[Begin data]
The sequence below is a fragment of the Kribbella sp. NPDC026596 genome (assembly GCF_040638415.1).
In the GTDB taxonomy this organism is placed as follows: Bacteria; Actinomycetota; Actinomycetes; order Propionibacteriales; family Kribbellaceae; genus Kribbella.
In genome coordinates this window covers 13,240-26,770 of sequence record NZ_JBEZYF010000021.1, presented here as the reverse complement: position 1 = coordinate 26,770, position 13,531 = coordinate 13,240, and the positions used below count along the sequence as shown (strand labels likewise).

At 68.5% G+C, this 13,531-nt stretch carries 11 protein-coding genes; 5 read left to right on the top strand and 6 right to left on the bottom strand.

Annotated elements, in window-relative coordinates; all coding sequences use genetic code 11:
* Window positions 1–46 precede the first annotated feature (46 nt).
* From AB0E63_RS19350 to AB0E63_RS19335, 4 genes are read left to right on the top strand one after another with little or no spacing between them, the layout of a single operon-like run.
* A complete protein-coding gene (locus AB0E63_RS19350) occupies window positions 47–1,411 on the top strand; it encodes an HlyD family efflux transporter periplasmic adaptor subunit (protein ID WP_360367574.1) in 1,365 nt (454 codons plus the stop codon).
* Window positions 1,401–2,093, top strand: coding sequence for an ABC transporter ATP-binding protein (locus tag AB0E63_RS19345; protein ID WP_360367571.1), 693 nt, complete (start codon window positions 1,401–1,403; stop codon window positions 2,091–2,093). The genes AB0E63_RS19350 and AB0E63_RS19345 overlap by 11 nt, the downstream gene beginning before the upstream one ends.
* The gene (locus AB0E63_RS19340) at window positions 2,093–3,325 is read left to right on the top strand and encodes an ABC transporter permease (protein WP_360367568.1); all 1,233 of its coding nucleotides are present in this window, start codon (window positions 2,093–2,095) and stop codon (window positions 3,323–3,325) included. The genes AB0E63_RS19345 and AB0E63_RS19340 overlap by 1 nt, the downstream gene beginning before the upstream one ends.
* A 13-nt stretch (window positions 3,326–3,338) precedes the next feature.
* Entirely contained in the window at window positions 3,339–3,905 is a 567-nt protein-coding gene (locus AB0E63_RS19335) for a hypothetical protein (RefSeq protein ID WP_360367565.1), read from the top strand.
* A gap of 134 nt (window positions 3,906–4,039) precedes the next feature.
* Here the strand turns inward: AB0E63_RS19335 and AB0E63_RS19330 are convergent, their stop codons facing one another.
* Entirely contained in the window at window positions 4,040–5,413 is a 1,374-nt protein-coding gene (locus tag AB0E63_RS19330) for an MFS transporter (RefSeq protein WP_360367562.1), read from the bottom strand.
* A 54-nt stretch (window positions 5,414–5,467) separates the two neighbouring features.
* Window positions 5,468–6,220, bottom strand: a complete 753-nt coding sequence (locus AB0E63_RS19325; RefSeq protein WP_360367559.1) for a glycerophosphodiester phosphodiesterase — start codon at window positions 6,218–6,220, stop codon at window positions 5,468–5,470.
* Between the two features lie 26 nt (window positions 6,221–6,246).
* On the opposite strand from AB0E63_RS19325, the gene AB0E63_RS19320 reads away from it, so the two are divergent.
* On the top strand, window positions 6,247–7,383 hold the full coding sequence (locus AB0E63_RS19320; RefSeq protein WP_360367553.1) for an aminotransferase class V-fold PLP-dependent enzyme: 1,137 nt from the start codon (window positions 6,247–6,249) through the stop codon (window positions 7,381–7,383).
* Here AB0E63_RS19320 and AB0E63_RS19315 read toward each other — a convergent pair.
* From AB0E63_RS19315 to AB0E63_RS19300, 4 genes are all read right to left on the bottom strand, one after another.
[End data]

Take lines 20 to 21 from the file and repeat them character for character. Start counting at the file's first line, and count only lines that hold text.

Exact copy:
* On the top strand, window positions 6,247–7,383 hold the full coding sequence (locus AB0E63_RS19320; RefSeq protein WP_360367553.1) for an aminotransferase class V-fold PLP-dependent enzyme: 1,137 nt from the start codon (window positions 6,247–6,249) through the stop codon (window positions 7,381–7,383).
* Here AB0E63_RS19320 and AB0E63_RS19315 read toward each other — a convergent pair.